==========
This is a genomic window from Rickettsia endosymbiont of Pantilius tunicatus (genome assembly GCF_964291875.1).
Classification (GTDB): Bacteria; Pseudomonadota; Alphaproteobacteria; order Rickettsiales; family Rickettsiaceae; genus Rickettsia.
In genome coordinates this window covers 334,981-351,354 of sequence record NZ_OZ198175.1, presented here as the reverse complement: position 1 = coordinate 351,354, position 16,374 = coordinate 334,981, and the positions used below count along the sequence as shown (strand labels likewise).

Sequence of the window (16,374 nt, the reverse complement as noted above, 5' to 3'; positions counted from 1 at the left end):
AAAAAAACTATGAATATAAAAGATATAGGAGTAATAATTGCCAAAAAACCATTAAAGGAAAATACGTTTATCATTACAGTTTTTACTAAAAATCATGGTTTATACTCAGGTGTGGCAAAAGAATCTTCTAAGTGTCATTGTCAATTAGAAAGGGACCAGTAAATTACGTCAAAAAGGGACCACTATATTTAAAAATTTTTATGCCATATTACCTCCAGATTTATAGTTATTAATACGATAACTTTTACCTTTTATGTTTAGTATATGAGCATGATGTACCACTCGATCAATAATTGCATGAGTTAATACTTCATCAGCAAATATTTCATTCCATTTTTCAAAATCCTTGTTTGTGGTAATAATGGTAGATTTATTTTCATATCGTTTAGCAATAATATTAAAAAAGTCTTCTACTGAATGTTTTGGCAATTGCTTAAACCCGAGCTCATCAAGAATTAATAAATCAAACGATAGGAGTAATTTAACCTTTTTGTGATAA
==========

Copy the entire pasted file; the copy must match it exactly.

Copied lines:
This is a genomic window from Rickettsia endosymbiont of Pantilius tunicatus (genome assembly GCF_964291875.1).
Classification (GTDB): Bacteria; Pseudomonadota; Alphaproteobacteria; order Rickettsiales; family Rickettsiaceae; genus Rickettsia.
In genome coordinates this window covers 334,981-351,354 of sequence record NZ_OZ198175.1, presented here as the reverse complement: position 1 = coordinate 351,354, position 16,374 = coordinate 334,981, and the positions used below count along the sequence as shown (strand labels likewise).

Sequence of the window (16,374 nt, the reverse complement as noted above, 5' to 3'; positions counted from 1 at the left end):
AAAAAAACTATGAATATAAAAGATATAGGAGTAATAATTGCCAAAAAACCATTAAAGGAAAATACGTTTATCATTACAGTTTTTACTAAAAATCATGGTTTATACTCAGGTGTGGCAAAAGAATCTTCTAAGTGTCATTGTCAATTAGAAAGGGACCAGTAAATTACGTCAAAAAGGGACCACTATATTTAAAAATTTTTATGCCATATTACCTCCAGATTTATAGTTATTAATACGATAACTTTTACCTTTTATGTTTAGTATATGAGCATGATGTACCACTCGATCAATAATTGCATGAGTTAATACTTCATCAGCAAATATTTCATTCCATTTTTCAAAATCCTTGTTTGTGGTAATAATGGTAGATTTATTTTCATATCGTTTAGCAATAATATTAAAAAAGTCTTCTACTGAATGTTTTGGCAATTGCTTAAACCCGAGCTCATCAAGAATTAATAAATCAAACGATAGGAGTAATTTAACCTTTTTGTGATAA